Cryptic Vision - Moments of Clarity - 2004


What I like about Cryptic Vision’s “Moments of Clarity”, is that the band keeps away from the instrumental wanking that saturates the work of so many other US prog rock bands, and they concentrate exclusively on writing good songs. Their style is derived from Yes influenced US bands like Starcastle and Kansas with the melodic savvy of art-rock bands like City Boy. Also, within it’s slick, modern sound-scape, can be heard the threads of recent US neo bands like Alaska and Ad Infinitum.

The Florida-based band is truly inspired by European prog rock from the Halcyon Days (as mentioned) in their liner notes. The band consists Todd Plant - Lead and Backing Vocals, Rick Duncan - Drums, Keyboards, Mellotron, Acoustic and Rhythm Guitars, Bass Guitar, Djembe and Robert Van Dyne - Keyboards, Guitar .

Many Guest Musicians play on selected tracks - Shawn Bowen, Matt Burke, John Leblanc. Additional bass guitar tracks: Brian Carpenter, Fretless Bass: Mike Carello, Violin tracks: David Ragsdale, Jennifer Gehl, Jeff Fara, Djembe tracks: GJ Gosman, Additional keyboard tracks: Howard Helm, Additional vocals: Sage, Candance Peters, Kelly Shaefer, Jeff Cope and Narration: Roy Winkelmann.


The core of the band has been around for a long time. Vocalist Todd Plant has worked with former members of bands like Chicago, Doobie Brothers, and Steely Dan. But this music, although listener-friendly like Neo-Prog, harkens back to the 70s.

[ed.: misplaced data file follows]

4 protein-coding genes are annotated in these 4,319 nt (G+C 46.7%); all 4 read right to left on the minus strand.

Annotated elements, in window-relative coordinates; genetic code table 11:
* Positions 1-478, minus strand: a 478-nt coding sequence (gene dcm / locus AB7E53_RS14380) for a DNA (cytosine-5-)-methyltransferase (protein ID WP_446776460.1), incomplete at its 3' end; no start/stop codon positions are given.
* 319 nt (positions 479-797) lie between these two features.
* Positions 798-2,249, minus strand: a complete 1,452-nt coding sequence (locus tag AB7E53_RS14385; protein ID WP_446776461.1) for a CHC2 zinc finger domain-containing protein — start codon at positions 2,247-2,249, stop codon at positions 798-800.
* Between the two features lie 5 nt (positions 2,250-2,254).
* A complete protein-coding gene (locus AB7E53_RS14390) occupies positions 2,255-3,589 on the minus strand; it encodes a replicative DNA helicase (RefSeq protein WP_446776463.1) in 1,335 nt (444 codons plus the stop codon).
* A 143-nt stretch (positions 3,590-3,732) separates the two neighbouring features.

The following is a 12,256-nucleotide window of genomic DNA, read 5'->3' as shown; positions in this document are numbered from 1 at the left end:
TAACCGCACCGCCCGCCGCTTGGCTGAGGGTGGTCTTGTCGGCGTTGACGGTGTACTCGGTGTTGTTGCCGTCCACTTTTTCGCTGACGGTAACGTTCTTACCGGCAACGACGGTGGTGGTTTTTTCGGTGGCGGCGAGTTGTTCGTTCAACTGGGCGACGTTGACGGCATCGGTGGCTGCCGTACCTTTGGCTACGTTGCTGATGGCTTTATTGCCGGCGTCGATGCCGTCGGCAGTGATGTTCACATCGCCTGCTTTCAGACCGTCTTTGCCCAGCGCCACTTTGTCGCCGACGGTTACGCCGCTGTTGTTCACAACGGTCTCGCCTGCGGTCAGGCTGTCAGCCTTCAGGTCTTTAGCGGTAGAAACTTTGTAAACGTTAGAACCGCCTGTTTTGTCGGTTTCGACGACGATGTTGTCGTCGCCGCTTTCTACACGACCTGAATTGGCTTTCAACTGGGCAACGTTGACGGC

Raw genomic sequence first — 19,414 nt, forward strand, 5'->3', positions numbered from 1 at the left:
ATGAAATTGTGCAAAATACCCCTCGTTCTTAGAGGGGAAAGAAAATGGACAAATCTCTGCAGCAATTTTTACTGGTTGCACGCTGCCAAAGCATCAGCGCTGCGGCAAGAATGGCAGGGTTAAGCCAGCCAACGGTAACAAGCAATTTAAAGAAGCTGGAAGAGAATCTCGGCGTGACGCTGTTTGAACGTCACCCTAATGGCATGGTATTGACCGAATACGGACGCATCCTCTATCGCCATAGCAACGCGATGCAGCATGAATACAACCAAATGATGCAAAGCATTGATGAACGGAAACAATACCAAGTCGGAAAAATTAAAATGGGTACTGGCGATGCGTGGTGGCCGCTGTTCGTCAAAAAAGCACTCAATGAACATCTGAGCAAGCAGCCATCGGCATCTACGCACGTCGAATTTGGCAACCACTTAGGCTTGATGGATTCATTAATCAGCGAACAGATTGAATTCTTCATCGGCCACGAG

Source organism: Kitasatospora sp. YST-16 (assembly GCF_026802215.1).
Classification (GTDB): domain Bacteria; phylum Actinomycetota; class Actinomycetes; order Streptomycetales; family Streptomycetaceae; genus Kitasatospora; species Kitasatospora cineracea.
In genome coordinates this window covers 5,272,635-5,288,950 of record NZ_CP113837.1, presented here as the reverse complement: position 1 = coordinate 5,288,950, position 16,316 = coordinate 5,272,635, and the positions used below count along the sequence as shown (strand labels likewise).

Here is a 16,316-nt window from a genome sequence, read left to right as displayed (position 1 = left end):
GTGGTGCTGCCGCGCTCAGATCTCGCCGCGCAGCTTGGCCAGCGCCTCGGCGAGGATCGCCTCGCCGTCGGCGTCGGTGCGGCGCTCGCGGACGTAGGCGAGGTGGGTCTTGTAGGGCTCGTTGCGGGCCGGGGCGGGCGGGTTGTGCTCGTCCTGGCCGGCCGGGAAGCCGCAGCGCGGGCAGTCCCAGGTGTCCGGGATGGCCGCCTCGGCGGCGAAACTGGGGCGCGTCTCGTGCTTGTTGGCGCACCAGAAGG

The album begins with the Floyd-tinged intro “Introspective” which leads to the Neo-flavoured “New Perpective”. The opening tracks are not earth-shattering; the album takes it’s time developing. Tracks interweave, each blending a variety of moods. “Grand Design” could fit very nicely on one of Starcastle’s early albums. “Angeline” is more AOR, with hooky chorus and sounds, with its violin work and vocal delivery, like latter Kansas.

The album really starts to cook with “Losing Faith” and the string of tracks that follow. The beautiful acoustic piece is followed by “Angel’s Requiem” with its haunting female vocal harmonies, a track worthy of early Renaissance, and far too short at only 2 minutes and change. “Colored Leaf” builds to moog-inspired climax. From here, the album shifts into full throttle and delivers a blend of heavier tracks which are dominated by aggressive lead guitar and a bevy of frantic keys. The title track, at 12 and a half minutes, gives everything a prog rock group should


While not flagrant in delivery, the blend of creative and diverse keys, and melodic but aggressive guitar work on this album shows Cryptic Vision to be band of respectable instrumental virtuosity. I already mentioned they have a flair for good song writing. The one thing that makes for improvement is how progressive they choose to be. A wonderful track like “Angel’s Requiem” needs to be pushed further; to be extended and developed to reach its progressive potential.

If, on its next release, Cryptic Vision chooses to push the envelope further, they have the potential to become one of the US’ premier prog rock bands. For now, their debut release has many great moments and shows a promise of great things to come.

author - date - rating - label

Richard Zywotkiewicz - July 2004 -   - Independent Release